The biggest change is that more people get to help during this new part of the journey. Editing is a solitary thing. I do it alone. I do it in my room. I live with the movie in my head. I make mental notes all day long about things that should change, and then I get home and change them. I watch and rewatch the footage in my mind. I think about ways scenes could be rearranged. I think about how I might be able to transition better from one thing to the next. I think about how I shouldn't go to sleep, how I should keep working, or else I will forget the idea I had. Sometimes I will capture footage, and I will be terrified to edit it. I will spend 3 days thinking about the footage, and all the possible ways to cut the scene, and I will not even want to open Final Cut Pro, because I know that once I do, I will not go to sleep until the scene is finished, and I don't know how long that will take.

    A lot of the editing process for me is simply psyching myself up enough to just sit down and do it. It's scary. It's horrible to realize the limitations of your footage. It sucks to look at a scene that was supposed to convey a million ideas, and realize that it doesn't convey any. Conversely, it's one of the greatest joys in life to cut something that I think is just a stupid throw away scene, filler, and to realize that it's full of emotion and life. But no matter what the outcome, getting up the nerve to make the discovery is tough. I dread it, and I live with that dread for as many months as it takes me to finish the film.

    But I don't feel that dread anymore. I feel like I finished editing the movie. I feel like the most I will have to do is fine tune it and clean up some rough patches. I am not afraid of it anymore. I know what it is. I understand it, and I understand how to make it better. I understand what works about it and what doesn't. Only when I show it to an audience at a Film Festival will I once again feel like I don't understand it. An audience will take it away from me and make it theirs. An audience will turn it into a stranger again. But for now, it is my friend.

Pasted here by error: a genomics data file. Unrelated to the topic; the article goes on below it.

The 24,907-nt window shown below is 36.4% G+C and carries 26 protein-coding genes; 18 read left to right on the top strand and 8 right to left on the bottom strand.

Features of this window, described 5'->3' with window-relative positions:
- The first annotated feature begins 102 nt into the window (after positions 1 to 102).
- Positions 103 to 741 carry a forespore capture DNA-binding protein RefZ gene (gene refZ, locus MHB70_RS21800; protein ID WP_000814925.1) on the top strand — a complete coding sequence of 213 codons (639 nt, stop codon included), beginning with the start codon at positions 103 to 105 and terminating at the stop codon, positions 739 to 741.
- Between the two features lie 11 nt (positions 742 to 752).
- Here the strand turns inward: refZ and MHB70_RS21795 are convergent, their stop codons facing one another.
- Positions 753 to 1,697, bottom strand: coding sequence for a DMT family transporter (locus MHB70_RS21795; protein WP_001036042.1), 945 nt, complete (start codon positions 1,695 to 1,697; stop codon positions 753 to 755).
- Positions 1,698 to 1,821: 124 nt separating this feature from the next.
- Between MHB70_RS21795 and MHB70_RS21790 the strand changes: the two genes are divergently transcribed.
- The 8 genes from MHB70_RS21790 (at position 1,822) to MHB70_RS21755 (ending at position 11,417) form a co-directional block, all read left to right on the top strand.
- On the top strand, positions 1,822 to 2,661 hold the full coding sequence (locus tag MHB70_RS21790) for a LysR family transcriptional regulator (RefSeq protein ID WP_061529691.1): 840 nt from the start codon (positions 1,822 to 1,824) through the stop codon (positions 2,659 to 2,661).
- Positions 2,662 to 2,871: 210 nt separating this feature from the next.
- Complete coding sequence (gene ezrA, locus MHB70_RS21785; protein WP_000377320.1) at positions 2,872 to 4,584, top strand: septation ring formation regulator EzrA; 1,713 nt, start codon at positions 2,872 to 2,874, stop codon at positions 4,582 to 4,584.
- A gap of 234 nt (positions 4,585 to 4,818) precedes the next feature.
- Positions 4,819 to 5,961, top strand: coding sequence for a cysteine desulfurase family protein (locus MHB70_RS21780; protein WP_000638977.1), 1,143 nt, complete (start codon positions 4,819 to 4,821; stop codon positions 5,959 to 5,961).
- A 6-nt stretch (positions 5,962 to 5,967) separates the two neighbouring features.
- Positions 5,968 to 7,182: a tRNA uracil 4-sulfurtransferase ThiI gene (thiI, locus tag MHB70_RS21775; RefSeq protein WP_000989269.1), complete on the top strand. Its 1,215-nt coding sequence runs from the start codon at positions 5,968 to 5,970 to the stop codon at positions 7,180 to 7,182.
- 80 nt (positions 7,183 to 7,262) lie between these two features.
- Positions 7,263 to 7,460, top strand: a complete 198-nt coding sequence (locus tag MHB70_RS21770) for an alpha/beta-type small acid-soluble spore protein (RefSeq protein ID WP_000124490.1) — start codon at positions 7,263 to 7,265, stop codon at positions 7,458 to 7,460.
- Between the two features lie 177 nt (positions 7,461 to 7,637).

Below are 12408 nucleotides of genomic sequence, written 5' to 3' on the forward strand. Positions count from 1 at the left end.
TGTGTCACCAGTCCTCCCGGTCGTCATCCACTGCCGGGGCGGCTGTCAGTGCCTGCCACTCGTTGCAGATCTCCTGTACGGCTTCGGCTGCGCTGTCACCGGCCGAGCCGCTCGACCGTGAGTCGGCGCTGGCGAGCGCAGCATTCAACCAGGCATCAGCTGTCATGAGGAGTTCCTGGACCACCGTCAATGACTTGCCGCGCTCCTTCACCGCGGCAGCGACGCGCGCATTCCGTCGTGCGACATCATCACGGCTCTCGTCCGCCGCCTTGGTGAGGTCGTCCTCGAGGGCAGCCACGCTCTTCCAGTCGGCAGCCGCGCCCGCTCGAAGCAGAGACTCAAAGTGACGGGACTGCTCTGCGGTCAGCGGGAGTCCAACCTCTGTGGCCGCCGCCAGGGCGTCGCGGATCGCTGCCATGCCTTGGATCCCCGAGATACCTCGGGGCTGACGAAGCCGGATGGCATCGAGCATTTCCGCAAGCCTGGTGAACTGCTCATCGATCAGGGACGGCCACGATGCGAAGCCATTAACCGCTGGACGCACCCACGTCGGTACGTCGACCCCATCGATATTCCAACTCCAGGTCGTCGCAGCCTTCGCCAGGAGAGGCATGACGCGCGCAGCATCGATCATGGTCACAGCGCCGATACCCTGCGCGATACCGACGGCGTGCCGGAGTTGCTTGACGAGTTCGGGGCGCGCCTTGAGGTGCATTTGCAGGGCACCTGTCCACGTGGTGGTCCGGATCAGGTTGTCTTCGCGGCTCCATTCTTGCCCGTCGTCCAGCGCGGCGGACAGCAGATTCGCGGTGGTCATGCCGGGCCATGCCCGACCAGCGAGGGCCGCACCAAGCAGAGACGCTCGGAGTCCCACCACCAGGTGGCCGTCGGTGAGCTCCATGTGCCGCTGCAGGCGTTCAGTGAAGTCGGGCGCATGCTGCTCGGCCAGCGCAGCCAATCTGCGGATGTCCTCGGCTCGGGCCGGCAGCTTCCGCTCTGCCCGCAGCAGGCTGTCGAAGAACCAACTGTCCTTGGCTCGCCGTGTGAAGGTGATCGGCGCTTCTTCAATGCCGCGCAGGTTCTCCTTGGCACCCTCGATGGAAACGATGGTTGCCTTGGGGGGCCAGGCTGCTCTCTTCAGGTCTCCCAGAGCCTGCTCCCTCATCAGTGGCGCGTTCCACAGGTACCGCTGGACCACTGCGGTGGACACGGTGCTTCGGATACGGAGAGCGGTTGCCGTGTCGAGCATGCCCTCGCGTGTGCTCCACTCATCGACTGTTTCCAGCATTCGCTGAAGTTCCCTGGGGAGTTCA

I'm happy to let it be my friend for a little while. When it comes time to market the film, I will have to pretend like I don't know it. I will have to assume the position of a stranger again. This is why I'm glad that I can have help during this stage. Chris has been out of the loop for a few months, while I was holed up editing, and now he gets to be involved again. My friends who haven't seen me in 3 months get to be involved. My parents and my family get to be involved. Random strangers who read about it on a blog get to be involved. It's great. I'm happy. I'm going to sleep tonight feeling satisfied.

    I should make a final note that for the moment, I am really excited about the fact that LOL has no real "cringe" areas for me. I'm sure I will notice plenty of cringe-worthy things as I spend more time with the finished cut, but it's nice a fresh right now, and I'm able to watch it and almost enjoy it. It's probably at the point right now where I'm most able to derive any pleasure from it. Soon I will be sick of watching it and I will hate it, but it's nice to have a little bit of time where I'm excited about it and eager to show it to people.